Document Type

Conference Proceeding

Publication Date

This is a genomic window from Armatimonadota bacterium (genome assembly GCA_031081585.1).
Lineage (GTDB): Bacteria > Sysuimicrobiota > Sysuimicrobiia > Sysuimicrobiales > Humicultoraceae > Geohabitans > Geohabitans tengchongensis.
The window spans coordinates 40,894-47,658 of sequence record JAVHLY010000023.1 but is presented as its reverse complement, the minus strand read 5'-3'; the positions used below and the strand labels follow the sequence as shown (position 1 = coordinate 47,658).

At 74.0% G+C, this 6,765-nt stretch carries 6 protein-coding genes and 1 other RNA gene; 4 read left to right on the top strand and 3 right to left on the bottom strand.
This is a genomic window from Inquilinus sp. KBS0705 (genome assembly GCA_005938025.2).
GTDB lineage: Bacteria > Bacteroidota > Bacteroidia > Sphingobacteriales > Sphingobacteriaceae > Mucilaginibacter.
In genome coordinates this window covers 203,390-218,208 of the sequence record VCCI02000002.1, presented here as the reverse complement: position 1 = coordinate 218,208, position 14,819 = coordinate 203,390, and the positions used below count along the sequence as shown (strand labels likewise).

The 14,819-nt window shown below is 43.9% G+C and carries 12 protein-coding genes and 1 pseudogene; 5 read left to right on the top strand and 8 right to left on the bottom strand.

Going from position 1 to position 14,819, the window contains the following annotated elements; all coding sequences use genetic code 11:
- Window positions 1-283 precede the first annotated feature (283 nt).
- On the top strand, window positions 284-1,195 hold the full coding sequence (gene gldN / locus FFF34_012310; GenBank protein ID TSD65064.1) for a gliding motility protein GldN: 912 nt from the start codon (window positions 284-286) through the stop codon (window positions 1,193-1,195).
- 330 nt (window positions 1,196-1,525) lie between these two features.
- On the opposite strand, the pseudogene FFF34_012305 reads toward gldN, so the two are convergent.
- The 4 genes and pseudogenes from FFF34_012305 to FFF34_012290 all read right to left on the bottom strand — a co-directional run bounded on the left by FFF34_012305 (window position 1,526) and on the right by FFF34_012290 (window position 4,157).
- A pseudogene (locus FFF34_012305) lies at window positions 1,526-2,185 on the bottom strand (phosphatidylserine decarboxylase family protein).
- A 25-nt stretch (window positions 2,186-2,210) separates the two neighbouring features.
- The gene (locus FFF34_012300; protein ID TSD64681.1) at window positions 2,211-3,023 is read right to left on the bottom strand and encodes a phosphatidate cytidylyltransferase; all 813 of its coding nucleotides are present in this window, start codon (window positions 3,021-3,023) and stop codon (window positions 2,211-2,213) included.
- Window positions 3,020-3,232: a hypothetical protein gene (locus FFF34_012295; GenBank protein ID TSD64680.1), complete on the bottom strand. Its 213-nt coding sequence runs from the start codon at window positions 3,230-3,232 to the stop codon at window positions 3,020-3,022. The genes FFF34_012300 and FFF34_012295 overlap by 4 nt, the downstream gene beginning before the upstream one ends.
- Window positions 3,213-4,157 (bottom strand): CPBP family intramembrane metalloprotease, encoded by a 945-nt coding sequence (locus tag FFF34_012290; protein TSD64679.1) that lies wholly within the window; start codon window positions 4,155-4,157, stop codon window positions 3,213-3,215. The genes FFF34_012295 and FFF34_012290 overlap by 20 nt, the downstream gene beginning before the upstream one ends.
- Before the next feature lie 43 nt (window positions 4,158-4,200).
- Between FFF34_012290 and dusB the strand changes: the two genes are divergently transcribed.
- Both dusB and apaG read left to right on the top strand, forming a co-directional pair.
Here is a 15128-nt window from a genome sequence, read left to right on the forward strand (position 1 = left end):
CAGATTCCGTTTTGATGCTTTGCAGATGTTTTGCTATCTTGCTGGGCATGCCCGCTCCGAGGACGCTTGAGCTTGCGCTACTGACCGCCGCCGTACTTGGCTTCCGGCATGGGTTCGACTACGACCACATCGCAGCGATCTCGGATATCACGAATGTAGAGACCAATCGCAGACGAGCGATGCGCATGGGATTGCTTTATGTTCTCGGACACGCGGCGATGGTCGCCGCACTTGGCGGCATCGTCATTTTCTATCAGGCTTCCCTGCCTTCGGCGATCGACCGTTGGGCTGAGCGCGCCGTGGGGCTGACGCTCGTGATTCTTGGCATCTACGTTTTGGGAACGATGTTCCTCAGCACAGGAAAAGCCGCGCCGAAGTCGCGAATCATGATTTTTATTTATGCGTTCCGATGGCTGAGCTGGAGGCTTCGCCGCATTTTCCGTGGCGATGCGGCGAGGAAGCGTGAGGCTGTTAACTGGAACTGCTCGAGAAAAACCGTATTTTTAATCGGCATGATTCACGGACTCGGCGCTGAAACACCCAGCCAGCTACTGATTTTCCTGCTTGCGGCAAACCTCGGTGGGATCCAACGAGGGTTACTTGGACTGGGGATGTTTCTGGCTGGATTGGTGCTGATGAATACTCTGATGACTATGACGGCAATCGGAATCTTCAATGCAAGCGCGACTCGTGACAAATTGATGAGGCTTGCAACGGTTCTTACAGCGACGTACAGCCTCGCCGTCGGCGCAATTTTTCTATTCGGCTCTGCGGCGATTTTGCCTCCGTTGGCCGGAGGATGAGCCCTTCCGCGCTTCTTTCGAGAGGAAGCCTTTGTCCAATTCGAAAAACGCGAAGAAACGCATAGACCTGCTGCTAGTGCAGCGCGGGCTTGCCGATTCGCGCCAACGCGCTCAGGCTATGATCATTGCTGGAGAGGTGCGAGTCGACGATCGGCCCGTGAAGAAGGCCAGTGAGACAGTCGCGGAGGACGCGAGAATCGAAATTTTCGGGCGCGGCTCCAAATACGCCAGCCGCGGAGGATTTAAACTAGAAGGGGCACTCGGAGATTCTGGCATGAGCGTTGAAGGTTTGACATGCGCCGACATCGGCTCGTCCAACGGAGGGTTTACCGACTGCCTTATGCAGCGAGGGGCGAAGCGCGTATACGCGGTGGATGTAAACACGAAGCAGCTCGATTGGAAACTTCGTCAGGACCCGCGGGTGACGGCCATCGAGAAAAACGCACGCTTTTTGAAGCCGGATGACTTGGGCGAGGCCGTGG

At United States online doctoral institutions, many doctoral candidates focus their dissertation research on study problems that emerge from professional practice, which may serve as a vital first experience and preparation for continued practitioner or practice-based research. Although there have been many definitions offered as to what constitutes workplace research, this scholarly reflection explores three essential considerations for duality (dual roles), positionality, and stance in a doctoral dissertation research problem originating from a doctoral candidate’s workplace setting or professional practice. As a doctoral scholar with a dual role as a workplace professional and doctoral candidate, the doctoral candidate must often shift perspective and negotiate the concurrent dual or multiple identities of workplace professional, doctoral learner, scholar, and independent researcher. When accomplished, workplace dissertation research may also serve to evolve the candidate’s enhanced perspectives, thereby preparing the candidate for continued practice-based research within the discipline that, in turn, may also expand the candidate’s views and solutions to post-doc workplace problems. For this scholarly reflection, we defined dual roles, positionality, and stance within the practitioner and practice-based research literature, and further describe our reflections of the experiences as two recent doctoral graduates and our dissertation committee chair. We used Moustakas’ critical self-analysis as a scholarly reflective mechanism in context with a critical review of the current literature to consider preparation for practice-based research through workplace dissertation research, and purport that these constructs need further exploration to better prepare doctoral candidates for practice-based research and to generate new knowledge during and following doctoral degree attainment.